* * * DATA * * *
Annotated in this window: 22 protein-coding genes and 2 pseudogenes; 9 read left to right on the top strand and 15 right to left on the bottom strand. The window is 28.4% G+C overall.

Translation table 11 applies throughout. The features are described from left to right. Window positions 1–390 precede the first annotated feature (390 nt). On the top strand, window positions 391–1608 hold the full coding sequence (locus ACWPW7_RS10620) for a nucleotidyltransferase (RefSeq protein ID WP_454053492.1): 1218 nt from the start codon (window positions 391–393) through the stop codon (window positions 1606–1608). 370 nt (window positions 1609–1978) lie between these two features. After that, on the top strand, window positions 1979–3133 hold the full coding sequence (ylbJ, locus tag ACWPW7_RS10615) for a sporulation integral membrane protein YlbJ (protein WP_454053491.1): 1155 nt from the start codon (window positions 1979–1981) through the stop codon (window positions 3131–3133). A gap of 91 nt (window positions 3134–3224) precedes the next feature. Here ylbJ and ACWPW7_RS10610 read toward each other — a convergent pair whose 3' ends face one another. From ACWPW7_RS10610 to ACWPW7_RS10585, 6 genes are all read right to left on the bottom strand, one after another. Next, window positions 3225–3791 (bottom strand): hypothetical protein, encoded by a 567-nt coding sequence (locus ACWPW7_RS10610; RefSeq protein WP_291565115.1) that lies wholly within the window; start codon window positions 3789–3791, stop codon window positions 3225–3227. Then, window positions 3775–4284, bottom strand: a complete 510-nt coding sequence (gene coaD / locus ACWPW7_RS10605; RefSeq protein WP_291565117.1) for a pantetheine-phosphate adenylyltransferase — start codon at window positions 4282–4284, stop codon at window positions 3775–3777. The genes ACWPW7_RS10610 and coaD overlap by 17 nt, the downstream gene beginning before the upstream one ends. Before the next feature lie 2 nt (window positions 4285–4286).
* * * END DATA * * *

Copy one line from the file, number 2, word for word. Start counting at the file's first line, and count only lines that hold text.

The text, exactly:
Translation table 11 applies throughout. The features are described from left to right. Window positions 1–390 precede the first annotated feature (390 nt). On the top strand, window positions 391–1608 hold the full coding sequence (locus ACWPW7_RS10620) for a nucleotidyltransferase (RefSeq protein ID WP_454053492.1): 1218 nt from the start codon (window positions 391–393) through the stop codon (window positions 1606–1608). 370 nt (window positions 1609–1978) lie between these two features. After that, on the top strand, window positions 1979–3133 hold the full coding sequence (ylbJ, locus tag ACWPW7_RS10615) for a sporulation integral membrane protein YlbJ (protein WP_454053491.1): 1155 nt from the start codon (window positions 1979–1981) through the stop codon (window positions 3131–3133). A gap of 91 nt (window positions 3134–3224) precedes the next feature. Here ylbJ and ACWPW7_RS10610 read toward each other — a convergent pair whose 3' ends face one another. From ACWPW7_RS10610 to ACWPW7_RS10585, 6 genes are all read right to left on the bottom strand, one after another. Next, window positions 3225–3791 (bottom strand): hypothetical protein, encoded by a 567-nt coding sequence (locus ACWPW7_RS10610; RefSeq protein WP_291565115.1) that lies wholly within the window; start codon window positions 3789–3791, stop codon window positions 3225–3227. Then, window positions 3775–4284, bottom strand: a complete 510-nt coding sequence (gene coaD / locus ACWPW7_RS10605; RefSeq protein WP_291565117.1) for a pantetheine-phosphate adenylyltransferase — start codon at window positions 4282–4284, stop codon at window positions 3775–3777. The genes ACWPW7_RS10610 and coaD overlap by 17 nt, the downstream gene beginning before the upstream one ends. Before the next feature lie 2 nt (window positions 4285–4286).